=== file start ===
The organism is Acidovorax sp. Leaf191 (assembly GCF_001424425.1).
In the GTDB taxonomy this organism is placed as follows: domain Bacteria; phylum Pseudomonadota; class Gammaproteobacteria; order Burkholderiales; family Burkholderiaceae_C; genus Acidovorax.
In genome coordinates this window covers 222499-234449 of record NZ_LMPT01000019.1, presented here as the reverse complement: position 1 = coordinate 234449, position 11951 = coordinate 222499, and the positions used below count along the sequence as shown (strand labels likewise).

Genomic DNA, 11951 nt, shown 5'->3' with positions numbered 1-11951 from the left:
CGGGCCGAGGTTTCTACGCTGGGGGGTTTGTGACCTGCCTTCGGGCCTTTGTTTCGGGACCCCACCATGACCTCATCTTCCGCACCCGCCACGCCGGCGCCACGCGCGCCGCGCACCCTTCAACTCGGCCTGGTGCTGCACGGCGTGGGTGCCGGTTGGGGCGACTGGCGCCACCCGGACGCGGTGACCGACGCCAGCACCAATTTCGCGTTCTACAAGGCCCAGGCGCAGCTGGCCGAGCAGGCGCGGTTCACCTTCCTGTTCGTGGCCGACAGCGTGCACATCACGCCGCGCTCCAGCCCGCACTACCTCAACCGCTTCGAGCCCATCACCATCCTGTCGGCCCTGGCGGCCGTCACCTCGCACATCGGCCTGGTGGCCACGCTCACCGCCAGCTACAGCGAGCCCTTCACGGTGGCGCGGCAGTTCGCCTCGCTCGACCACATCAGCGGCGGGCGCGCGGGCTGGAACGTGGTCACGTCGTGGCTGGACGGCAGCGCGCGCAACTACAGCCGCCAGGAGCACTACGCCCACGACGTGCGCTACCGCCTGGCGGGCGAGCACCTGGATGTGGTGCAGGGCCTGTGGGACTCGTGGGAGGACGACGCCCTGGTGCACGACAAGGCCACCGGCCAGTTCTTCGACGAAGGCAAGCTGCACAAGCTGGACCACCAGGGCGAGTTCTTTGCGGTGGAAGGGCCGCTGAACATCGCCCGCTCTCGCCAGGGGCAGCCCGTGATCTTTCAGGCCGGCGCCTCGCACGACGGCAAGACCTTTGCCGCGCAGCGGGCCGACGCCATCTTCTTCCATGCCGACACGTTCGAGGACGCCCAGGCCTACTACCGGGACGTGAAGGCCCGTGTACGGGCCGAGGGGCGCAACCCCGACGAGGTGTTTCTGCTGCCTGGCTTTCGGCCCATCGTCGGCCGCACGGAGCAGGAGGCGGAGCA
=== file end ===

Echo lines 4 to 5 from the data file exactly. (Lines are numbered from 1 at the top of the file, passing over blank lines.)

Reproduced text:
Genomic DNA, 11951 nt, shown 5'->3' with positions numbered 1-11951 from the left:
CGGGCCGAGGTTTCTACGCTGGGGGGTTTGTGACCTGCCTTCGGGCCTTTGTTTCGGGACCCCACCATGACCTCATCTTCCGCACCCGCCACGCCGGCGCCACGCGCGCCGCGCACCCTTCAACTCGGCCTGGTGCTGCACGGCGTGGGTGCCGGTTGGGGCGACTGGCGCCACCCGGACGCGGTGACCGACGCCAGCACCAATTTCGCGTTCTACAAGGCCCAGGCGCAGCTGGCCGAGCAGGCGCGGTTCACCTTCCTGTTCGTGGCCGACAGCGTGCACATCACGCCGCGCTCCAGCCCGCACTACCTCAACCGCTTCGAGCCCATCACCATCCTGTCGGCCCTGGCGGCCGTCACCTCGCACATCGGCCTGGTGGCCACGCTCACCGCCAGCTACAGCGAGCCCTTCACGGTGGCGCGGCAGTTCGCCTCGCTCGACCACATCAGCGGCGGGCGCGCGGGCTGGAACGTGGTCACGTCGTGGCTGGACGGCAGCGCGCGCAACTACAGCCGCCAGGAGCACTACGCCCACGACGTGCGCTACCGCCTGGCGGGCGAGCACCTGGATGTGGTGCAGGGCCTGTGGGACTCGTGGGAGGACGACGCCCTGGTGCACGACAAGGCCACCGGCCAGTTCTTCGACGAAGGCAAGCTGCACAAGCTGGACCACCAGGGCGAGTTCTTTGCGGTGGAAGGGCCGCTGAACATCGCCCGCTCTCGCCAGGGGCAGCCCGTGATCTTTCAGGCCGGCGCCTCGCACGACGGCAAGACCTTTGCCGCGCAGCGGGCCGACGCCATCTTCTTCCATGCCGACACGTTCGAGGACGCCCAGGCCTACTACCGGGACGTGAAGGCCCGTGTACGGGCCGAGGGGCGCAACCCCGACGAGGTGTTTCTGCTGCCTGGCTTTCGGCCCATCGTCGGCCGCACGGAGCAGGAGGCGGAGCA